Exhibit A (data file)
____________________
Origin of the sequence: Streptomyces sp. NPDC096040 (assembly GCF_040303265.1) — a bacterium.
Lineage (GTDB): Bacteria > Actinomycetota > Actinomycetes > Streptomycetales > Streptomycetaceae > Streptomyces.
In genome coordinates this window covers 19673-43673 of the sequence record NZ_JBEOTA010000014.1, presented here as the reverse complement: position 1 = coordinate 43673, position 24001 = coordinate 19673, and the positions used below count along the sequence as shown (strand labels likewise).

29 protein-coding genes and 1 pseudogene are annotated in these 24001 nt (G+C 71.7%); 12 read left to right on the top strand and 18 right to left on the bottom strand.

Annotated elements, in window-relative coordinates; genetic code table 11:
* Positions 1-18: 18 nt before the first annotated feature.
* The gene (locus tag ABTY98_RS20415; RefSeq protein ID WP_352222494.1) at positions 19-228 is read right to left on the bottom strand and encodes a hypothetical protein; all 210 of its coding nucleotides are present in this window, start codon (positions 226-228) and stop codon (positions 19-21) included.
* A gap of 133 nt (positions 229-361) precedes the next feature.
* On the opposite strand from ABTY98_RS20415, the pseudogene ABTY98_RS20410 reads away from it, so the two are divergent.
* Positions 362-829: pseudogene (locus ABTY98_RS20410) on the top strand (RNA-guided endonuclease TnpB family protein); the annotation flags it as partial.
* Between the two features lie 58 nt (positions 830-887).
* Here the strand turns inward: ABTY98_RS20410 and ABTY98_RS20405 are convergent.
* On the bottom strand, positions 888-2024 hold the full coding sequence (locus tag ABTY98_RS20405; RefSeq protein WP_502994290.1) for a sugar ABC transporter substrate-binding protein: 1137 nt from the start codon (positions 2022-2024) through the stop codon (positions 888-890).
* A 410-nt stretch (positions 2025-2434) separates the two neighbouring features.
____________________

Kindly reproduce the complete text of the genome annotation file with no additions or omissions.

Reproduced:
Origin of the sequence: Streptomyces sp. NPDC096040 (assembly GCF_040303265.1) — a bacterium.
Lineage (GTDB): Bacteria > Actinomycetota > Actinomycetes > Streptomycetales > Streptomycetaceae > Streptomyces.
In genome coordinates this window covers 19673-43673 of the sequence record NZ_JBEOTA010000014.1, presented here as the reverse complement: position 1 = coordinate 43673, position 24001 = coordinate 19673, and the positions used below count along the sequence as shown (strand labels likewise).

29 protein-coding genes and 1 pseudogene are annotated in these 24001 nt (G+C 71.7%); 12 read left to right on the top strand and 18 right to left on the bottom strand.

Annotated elements, in window-relative coordinates; genetic code table 11:
* Positions 1-18: 18 nt before the first annotated feature.
* The gene (locus tag ABTY98_RS20415; RefSeq protein ID WP_352222494.1) at positions 19-228 is read right to left on the bottom strand and encodes a hypothetical protein; all 210 of its coding nucleotides are present in this window, start codon (positions 226-228) and stop codon (positions 19-21) included.
* A gap of 133 nt (positions 229-361) precedes the next feature.
* On the opposite strand from ABTY98_RS20415, the pseudogene ABTY98_RS20410 reads away from it, so the two are divergent.
* Positions 362-829: pseudogene (locus ABTY98_RS20410) on the top strand (RNA-guided endonuclease TnpB family protein); the annotation flags it as partial.
* Between the two features lie 58 nt (positions 830-887).
* Here the strand turns inward: ABTY98_RS20410 and ABTY98_RS20405 are convergent.
* On the bottom strand, positions 888-2024 hold the full coding sequence (locus tag ABTY98_RS20405; RefSeq protein WP_502994290.1) for a sugar ABC transporter substrate-binding protein: 1137 nt from the start codon (positions 2022-2024) through the stop codon (positions 888-890).
* A 410-nt stretch (positions 2025-2434) separates the two neighbouring features.